Dishonesty And Deception: The Flimsy Nature Of Our MPs' Loyalty
How are we supposed to trust our leaders when they can't trust theirs?
It's been a few days of high drama in Canberra with leadership spills and turncoat loyalties.
Not only have 10 frontbenchers offered their resignations to the PM but some of his most trusted ministers have asked him to resign from the top job.
The most obvious example of shifting loyalty is that of Peter Dutton, former Home Affairs Minister and current leadership challenger.
On Thursday morning he called Malcolm Turnbull to say he believed the majority of the party preferred him as Prime Minister and he requested a party room meeting be held -- the second in three days.
Dutton challenged the PM for the top job on Tuesday and lost the vote 42-35, but what is more bizarre is what he tweeted on Saturday.
And this at about 8 am on Thursday, just five days and one leadership challenge after he said he supported Malcolm Turnbull.
Treasurer Scott Morrison has emerged as the challenger to the challenger. The ABC reported on Thursday that Morrison would take on Peter Dutton and contest the Liberal party leadership.
Morrison, a long-time Turnbull supporter, met with the PM on Thursday morning. Following the meeting Turnbull, Morrison confirmed that he stood by the PM.
Shortly after, news emerged that Morrison would challenge Dutton for the top job. Whether this move comes with or without the PM's support is unclear.
What was clear however, was the certainty with which Morrison supported Turnbull at a joint press conference with Mathias Cormann and the PM.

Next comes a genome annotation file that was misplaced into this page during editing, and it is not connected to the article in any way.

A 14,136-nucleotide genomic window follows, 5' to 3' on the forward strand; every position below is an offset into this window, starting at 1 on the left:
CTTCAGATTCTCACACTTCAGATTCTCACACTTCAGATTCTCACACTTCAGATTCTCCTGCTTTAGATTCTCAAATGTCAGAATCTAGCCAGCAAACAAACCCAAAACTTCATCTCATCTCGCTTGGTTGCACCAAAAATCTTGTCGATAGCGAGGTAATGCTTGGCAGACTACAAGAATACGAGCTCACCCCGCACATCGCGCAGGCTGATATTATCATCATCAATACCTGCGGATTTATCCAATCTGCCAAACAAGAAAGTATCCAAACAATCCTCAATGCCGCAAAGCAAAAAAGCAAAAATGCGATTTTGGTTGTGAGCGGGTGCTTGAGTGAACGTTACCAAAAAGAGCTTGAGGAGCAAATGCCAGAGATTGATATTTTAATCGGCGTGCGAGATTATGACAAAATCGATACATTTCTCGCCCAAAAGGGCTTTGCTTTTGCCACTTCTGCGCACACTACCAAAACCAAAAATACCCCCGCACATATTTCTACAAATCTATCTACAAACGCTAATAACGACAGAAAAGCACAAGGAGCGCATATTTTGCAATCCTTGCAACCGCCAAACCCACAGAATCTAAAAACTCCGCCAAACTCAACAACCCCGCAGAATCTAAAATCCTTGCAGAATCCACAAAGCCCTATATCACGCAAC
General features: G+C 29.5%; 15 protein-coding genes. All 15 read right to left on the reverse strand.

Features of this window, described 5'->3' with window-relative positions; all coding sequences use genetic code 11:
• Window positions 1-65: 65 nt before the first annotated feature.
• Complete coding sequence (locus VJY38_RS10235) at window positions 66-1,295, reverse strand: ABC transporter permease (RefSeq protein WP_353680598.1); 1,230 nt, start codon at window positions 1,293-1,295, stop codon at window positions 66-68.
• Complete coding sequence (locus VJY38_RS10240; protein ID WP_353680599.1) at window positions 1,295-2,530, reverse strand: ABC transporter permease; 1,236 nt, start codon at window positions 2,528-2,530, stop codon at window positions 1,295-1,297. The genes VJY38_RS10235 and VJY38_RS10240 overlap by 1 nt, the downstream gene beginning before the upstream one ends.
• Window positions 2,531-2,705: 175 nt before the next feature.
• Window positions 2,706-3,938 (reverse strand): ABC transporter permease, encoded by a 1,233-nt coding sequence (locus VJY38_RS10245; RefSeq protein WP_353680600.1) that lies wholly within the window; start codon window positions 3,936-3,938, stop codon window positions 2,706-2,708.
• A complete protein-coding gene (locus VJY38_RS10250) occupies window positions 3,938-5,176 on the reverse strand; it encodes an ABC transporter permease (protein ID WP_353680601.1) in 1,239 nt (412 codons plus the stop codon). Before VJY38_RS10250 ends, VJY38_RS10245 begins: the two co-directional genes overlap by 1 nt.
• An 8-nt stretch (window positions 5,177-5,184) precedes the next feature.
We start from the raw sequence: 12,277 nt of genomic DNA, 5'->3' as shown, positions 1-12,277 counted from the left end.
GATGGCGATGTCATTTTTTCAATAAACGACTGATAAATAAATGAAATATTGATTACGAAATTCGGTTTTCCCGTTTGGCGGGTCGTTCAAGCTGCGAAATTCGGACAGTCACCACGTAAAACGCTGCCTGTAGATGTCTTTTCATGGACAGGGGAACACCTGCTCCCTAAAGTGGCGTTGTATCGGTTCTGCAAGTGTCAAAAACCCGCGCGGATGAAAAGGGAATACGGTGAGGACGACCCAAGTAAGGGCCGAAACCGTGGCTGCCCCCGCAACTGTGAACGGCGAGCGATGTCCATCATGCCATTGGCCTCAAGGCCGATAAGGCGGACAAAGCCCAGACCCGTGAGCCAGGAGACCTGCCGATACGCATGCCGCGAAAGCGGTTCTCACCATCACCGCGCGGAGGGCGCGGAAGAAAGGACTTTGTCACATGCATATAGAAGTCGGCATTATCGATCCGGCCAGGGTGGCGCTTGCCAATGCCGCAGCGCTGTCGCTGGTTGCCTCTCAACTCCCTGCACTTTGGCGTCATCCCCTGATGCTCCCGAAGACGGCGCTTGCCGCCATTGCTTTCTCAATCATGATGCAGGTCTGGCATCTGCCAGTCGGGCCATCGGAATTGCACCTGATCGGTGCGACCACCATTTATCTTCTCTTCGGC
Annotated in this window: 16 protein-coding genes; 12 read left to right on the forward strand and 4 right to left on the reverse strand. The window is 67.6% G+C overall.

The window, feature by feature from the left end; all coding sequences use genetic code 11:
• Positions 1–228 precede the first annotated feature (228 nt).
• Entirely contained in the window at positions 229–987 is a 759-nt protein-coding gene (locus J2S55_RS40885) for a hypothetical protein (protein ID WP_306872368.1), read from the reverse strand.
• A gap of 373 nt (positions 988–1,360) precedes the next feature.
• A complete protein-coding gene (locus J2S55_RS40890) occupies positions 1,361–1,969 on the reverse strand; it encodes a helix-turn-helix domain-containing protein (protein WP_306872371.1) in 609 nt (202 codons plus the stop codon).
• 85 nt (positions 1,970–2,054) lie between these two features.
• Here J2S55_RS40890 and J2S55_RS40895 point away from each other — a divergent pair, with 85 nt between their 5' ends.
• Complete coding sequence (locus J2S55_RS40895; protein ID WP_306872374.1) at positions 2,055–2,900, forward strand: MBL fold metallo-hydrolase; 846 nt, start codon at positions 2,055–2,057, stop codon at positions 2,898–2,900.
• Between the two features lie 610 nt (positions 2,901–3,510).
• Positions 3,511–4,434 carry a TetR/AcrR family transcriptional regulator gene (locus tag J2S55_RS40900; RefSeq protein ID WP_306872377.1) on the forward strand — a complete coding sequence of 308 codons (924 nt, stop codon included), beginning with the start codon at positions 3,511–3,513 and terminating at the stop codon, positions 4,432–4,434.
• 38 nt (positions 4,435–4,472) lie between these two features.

When asked if he had would ever "rule out any leadership ambition" on Wednesday Morrison replied;
"This is my leader and I have ambition for him."
Dutton isn't the only MP who's support for Malcolm Turnbull has gone soft over the past few days.
This morning Finance Minister Mathias Cormann, together with Jobs Minister Michaelia Cash and Communications Minister Mitch Fifield, went to see the PM in his office.
Soon after Cormann told reporters that he, Cash and Fifield believed the PM should resign.
"We have had a further meeting with the Prime Minister this morning, all three of us, to confirm that we believe that there should be a party room meeting to resolve the issue of the leadership of the Liberal Party," Corman said.
Communications Minister Mitch Fifield said the leadership crisis desperately needs a resolution and a party room meeting is the means to achieve it.
"I believe that there should be a party room meeting. What needs to happen is this issue is resolved," Fifield said.
"We cannot allow this situation to continue. It does need to be resolved. These are difficult circumstances and what our focus ... is to endeavour to achieve a resolution as quickly as possible."
Michaelia Cash said she supported Turnbull in Tuesday's ballot, but has since realised the party needed a leadership change.
"I too have supported the Prime Minister since his election to office. I too supported the Prime Minister in the ballot on Tuesday," Cash said.
"I became aware yesterday that it was very clear that the Prime Minister no longer, in my opinion, had the confidence of the party room. I too met with the Prime Minister yesterday afternoon and I advised him of this, and I urged him to call a party room meeting."
Cormann also claimed that he has long supported the PM. In fact as late as Wednesday he affirmed his loyalty to Turnbull at a press conference.
Nationals MP Kevin Hogan said in a statement on Thursday that he cannot condone the Liberal and Labor parties "treating the office of Prime Minister as a revolving door."
He also announced that he would leave the liberal party to sit on the crossbench should Malcolm Turnbull lose this position as prime minister.
"I am announcing today, that if there is another leadership spill for the position of Prime Minister prior to the next federal election, I will remove myself from the government benches and sit on the cross benches," Hogan said in the statement.
"I have made this decision because my community is fed up."
Hogan's potential move to the crossbench would threaten the government's majority as they only hold one extra seat in the house of representatives.
Amid all the drama and the leadership squabbling, Nationals MP Darren Chester tweeted his frustration with Canberra politics, reminding MPs they should be focused on fixing serious issues that matter greatly to the Australian people.